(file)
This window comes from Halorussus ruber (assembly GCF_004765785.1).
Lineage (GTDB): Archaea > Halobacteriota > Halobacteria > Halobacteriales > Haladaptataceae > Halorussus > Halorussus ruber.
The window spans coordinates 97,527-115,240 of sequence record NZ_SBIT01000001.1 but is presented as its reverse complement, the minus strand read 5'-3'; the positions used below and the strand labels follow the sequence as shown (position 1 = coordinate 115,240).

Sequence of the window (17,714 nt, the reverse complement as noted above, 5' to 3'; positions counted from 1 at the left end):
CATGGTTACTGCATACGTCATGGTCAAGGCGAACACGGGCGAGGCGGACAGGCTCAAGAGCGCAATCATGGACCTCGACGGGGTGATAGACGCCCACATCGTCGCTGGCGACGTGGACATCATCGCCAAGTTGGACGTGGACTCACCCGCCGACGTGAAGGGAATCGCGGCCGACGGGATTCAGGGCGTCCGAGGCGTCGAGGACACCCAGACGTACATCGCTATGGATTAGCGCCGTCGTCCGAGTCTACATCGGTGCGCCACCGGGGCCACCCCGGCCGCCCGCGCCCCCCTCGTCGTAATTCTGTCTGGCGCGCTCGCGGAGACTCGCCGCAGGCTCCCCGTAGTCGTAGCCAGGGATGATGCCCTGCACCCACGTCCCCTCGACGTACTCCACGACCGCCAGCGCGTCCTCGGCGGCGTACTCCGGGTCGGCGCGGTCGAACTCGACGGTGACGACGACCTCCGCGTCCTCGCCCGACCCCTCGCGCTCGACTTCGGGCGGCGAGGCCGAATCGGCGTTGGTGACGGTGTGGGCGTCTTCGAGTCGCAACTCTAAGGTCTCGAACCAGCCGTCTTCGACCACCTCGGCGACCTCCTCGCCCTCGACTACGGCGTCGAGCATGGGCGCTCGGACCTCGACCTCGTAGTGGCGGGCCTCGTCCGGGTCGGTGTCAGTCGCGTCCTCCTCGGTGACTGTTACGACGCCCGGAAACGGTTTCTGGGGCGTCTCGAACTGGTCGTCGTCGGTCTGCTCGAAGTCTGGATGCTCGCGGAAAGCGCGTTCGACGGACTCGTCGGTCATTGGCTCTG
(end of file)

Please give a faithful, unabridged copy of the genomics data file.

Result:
This window comes from Halorussus ruber (assembly GCF_004765785.1).
Lineage (GTDB): Archaea > Halobacteriota > Halobacteria > Halobacteriales > Haladaptataceae > Halorussus > Halorussus ruber.
The window spans coordinates 97,527-115,240 of sequence record NZ_SBIT01000001.1 but is presented as its reverse complement, the minus strand read 5'-3'; the positions used below and the strand labels follow the sequence as shown (position 1 = coordinate 115,240).

Sequence of the window (17,714 nt, the reverse complement as noted above, 5' to 3'; positions counted from 1 at the left end):
CATGGTTACTGCATACGTCATGGTCAAGGCGAACACGGGCGAGGCGGACAGGCTCAAGAGCGCAATCATGGACCTCGACGGGGTGATAGACGCCCACATCGTCGCTGGCGACGTGGACATCATCGCCAAGTTGGACGTGGACTCACCCGCCGACGTGAAGGGAATCGCGGCCGACGGGATTCAGGGCGTCCGAGGCGTCGAGGACACCCAGACGTACATCGCTATGGATTAGCGCCGTCGTCCGAGTCTACATCGGTGCGCCACCGGGGCCACCCCGGCCGCCCGCGCCCCCCTCGTCGTAATTCTGTCTGGCGCGCTCGCGGAGACTCGCCGCAGGCTCCCCGTAGTCGTAGCCAGGGATGATGCCCTGCACCCACGTCCCCTCGACGTACTCCACGACCGCCAGCGCGTCCTCGGCGGCGTACTCCGGGTCGGCGCGGTCGAACTCGACGGTGACGACGACCTCCGCGTCCTCGCCCGACCCCTCGCGCTCGACTTCGGGCGGCGAGGCCGAATCGGCGTTGGTGACGGTGTGGGCGTCTTCGAGTCGCAACTCTAAGGTCTCGAACCAGCCGTCTTCGACCACCTCGGCGACCTCCTCGCCCTCGACTACGGCGTCGAGCATGGGCGCTCGGACCTCGACCTCGTAGTGGCGGGCCTCGTCCGGGTCGGTGTCAGTCGCGTCCTCCTCGGTGACTGTTACGACGCCCGGAAACGGTTTCTGGGGCGTCTCGAACTGGTCGTCGTCGGTCTGCTCGAAGTCTGGATGCTCGCGGAAAGCGCGTTCGACGGACTCGTCGGTCATTGGCTCTG